UNICEF Appreciates Cambodia’s Efforts to Protect Children

A new independent evaluation recognising Cambodia’s progress on tackling violence against children was released here recently at an event co-hosted by the Ministry of Social Affairs, Veterans and Youth Rehabilitation (MoSVY) and UNICEF.

The evaluation examined the Royal Government of Cambodia’s Action Plan to Prevent and Respond to Violence Against Children, which ran between 2017 and 2021.

The official release was presided by H.E. Vong Sauth, Cambodian Minister of Social Affairs, Veterans and Youth Rehabilitation (MoSVY), Mr. Foroogh Foyouzat, UNICEF’s Representative in Cambodia, and H.E. Mikami Masahiro, Japanese Ambassador to the Kingdom.

“This evaluation of the Action Plan is very encouraging for the Government,” said H.E. Vong Sauth. “It shows that we are on the right track to ending violence against Cambodian children and demonstrates why all sectors of the Government need to continue working in a coordinated way to accelerate results. Supported by this evidence, Cambodia will continue to prioritise the safety of children in every setting, including homes, schools, communities and online.”

According to UNICEF’s press release, ending violence against children has been a key development priority for the Cambodian Government for more than a decade. In 2013, Cambodia became the first country in the Asia-Pacific region to conduct a national survey on violence against children, which revealed that 50 percent of children had experienced physical violence. These findings informed the development of the Action Plan.

The Action Plan was initiated in 2017 by a multi-sectoral coalition, led by MoSVY and managed through a Steering Committee including representatives from 13 Cambodian Government Ministries and non-governmental partners including UNICEF and key NGOs. Other partners, including the Government of Japan, USAID and the Global Partnership to End Violence Against Children, were integral to the delivery of the Action Plan. This represented the first time such a coalition had been formed to work together towards the ending of violence against children in Cambodia.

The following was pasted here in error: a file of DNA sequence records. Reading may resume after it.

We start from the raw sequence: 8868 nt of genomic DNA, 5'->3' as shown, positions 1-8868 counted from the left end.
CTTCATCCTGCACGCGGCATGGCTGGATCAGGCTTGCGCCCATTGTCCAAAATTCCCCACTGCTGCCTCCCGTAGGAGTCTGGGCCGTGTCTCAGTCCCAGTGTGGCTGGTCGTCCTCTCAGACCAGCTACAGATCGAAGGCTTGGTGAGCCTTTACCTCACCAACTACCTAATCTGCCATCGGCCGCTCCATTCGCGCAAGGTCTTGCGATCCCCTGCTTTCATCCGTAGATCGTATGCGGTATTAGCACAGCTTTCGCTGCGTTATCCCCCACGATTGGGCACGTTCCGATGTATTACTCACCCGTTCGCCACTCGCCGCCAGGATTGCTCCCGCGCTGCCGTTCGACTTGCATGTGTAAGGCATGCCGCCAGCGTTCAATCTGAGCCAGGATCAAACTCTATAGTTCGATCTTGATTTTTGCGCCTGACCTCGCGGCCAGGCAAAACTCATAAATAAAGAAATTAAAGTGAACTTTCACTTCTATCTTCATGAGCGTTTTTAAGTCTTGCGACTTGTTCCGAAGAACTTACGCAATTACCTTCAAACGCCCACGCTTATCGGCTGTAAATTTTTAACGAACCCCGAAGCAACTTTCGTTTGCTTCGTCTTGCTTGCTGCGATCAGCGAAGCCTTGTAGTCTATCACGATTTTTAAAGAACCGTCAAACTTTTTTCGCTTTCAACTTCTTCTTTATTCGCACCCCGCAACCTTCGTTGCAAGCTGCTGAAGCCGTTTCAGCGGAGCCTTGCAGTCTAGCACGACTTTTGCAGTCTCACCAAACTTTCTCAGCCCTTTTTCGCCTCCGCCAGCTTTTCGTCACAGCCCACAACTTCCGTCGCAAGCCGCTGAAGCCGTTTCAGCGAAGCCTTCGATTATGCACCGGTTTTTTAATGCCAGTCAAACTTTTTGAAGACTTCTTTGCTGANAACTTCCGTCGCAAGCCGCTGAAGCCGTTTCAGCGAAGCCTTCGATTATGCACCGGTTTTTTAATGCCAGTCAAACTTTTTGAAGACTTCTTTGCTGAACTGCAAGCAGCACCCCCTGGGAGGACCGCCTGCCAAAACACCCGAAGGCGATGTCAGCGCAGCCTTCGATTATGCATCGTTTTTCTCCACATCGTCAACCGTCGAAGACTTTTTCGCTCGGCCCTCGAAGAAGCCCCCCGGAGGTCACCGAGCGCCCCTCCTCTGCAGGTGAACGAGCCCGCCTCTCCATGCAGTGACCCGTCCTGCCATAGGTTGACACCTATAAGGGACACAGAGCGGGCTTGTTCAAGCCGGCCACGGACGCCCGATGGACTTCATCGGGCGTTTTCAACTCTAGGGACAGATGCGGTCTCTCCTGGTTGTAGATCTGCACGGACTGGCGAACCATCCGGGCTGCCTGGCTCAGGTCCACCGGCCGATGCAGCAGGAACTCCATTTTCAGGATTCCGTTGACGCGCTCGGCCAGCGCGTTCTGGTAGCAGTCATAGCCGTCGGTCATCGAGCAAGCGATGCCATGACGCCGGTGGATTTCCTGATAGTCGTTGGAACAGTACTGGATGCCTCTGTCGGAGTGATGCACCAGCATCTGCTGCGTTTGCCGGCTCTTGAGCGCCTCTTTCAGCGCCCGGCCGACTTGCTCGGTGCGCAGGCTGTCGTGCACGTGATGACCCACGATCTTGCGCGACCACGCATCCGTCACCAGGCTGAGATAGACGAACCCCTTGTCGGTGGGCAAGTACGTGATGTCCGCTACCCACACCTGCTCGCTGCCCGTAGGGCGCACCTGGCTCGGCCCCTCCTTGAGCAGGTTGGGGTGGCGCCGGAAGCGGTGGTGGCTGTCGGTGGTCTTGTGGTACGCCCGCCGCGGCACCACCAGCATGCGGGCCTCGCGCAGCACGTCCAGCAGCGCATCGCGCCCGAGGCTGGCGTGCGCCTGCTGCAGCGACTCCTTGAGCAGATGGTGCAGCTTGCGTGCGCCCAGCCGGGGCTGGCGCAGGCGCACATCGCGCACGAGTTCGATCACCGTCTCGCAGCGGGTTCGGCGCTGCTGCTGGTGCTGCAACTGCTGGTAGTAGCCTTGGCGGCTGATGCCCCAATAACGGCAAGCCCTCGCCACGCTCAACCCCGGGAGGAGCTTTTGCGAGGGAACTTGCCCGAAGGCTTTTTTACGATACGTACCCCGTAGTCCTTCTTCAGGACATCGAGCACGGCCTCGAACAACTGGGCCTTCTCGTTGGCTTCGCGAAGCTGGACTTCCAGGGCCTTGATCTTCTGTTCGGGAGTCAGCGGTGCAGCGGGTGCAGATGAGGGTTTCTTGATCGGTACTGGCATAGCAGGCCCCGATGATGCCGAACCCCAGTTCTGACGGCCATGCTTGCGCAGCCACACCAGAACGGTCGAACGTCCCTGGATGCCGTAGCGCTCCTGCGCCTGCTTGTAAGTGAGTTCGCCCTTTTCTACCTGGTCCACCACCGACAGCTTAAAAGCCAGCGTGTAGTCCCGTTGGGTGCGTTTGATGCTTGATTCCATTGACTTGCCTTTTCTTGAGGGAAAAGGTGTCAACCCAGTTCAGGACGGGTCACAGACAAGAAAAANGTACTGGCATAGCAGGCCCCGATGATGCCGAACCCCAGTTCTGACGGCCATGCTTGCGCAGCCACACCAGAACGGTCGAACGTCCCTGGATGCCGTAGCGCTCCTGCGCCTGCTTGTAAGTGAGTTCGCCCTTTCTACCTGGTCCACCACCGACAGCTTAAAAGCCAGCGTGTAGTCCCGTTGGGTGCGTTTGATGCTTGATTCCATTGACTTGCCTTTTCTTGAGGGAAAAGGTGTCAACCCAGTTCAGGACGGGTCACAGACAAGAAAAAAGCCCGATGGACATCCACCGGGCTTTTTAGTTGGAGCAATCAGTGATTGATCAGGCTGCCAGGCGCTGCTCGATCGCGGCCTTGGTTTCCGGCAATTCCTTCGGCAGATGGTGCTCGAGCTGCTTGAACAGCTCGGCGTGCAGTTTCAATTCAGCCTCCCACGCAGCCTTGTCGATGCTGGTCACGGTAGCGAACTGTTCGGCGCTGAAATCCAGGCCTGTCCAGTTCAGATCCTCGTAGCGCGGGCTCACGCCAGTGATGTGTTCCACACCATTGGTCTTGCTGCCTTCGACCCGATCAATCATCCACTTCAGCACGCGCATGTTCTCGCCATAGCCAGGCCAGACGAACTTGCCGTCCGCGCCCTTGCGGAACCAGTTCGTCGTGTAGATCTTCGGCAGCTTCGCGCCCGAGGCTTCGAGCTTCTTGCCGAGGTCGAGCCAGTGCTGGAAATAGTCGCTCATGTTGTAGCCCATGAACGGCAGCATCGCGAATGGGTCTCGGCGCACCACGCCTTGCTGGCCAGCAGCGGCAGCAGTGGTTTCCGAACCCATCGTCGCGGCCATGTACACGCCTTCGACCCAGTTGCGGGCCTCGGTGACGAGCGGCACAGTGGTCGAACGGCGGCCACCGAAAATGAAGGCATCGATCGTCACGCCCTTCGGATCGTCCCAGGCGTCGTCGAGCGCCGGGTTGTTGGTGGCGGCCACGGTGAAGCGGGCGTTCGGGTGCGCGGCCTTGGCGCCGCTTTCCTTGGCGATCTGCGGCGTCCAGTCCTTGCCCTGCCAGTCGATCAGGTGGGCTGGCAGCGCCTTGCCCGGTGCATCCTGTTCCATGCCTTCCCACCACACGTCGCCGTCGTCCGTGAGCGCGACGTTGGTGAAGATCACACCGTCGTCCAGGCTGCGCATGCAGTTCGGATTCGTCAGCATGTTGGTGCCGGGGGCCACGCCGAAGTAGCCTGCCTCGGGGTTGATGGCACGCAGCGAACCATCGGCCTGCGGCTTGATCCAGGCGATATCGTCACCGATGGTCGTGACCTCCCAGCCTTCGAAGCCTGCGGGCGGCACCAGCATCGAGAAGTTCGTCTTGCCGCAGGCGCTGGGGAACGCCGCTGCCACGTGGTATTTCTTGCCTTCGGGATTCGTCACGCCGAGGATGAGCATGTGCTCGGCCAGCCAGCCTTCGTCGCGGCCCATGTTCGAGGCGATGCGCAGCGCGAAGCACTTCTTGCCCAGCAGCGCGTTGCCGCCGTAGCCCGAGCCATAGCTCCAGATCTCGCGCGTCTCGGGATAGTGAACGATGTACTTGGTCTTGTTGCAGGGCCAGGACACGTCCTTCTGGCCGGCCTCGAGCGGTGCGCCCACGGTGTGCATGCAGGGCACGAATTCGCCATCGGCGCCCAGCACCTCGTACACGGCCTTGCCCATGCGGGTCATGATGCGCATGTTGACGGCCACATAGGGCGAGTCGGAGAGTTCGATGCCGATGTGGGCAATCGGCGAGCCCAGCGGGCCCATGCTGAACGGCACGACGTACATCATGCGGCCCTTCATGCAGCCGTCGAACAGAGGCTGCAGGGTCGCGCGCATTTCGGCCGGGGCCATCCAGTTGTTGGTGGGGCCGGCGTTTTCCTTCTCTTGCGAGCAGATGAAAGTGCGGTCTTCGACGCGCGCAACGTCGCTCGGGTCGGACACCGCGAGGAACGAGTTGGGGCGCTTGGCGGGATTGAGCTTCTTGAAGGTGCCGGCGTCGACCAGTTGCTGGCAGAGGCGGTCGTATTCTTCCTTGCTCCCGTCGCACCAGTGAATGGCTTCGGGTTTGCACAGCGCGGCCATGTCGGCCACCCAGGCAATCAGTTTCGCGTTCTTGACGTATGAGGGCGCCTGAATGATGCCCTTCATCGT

“Violence against children has a devastating impact which doesn’t just blight individual lives but can damage whole communities and future generations,” said Mr. Foroogh Foyouzat, UNICEF’s Representative in Cambodia. “This evaluation shows progress in certain areas, but there is still much more to be done, as is also noted in the Child Rights Coalition committee recommendations of June this year. Finalisation of the upcoming child protection bill, and increased investment in the social welfare workforce and prevention programmes, are crucial if we are to keep children safe and break the vicious cycle of violence that afflicts too many families.”

The evaluation commended the effectiveness of the multisectoral approach taken to progressing the Action Plan, and found that Cambodia’s approach is well aligned with international standards and frameworks. It observed that a major factor in the Plan’s progress was sustained political will and Government engagement at a national and subnational level, alongside committed support from a range of development partners including UNICEF. At the launch, the Minister confirmed that in the light of such progress, the Action Plan would be extended into 2023.

The evaluation did, however, observe that the implementation of the Action Plan was still at an early stage and that more evidence needs to be collected on impact. This is a particular concern given that the COVID pandemic occurred during the years of the Action Plan, and global studies have shown that this may have led to rises in violence against children. The latest figures from the Cambodia Health and Demographic Survey 2022 reveal that 43 percent of children report that they are disciplined in the home using physical violence.

“A key recommendation of the evaluation was therefore to build robust results monitoring into all activities so that improvements can be measured more accurately in the years ahead, and best practice established. It is only then that we can achieve our common goal of keeping every Cambodian child safe and protected from any kind of violence,” said the press released.

Source: Agency Kampuchea Press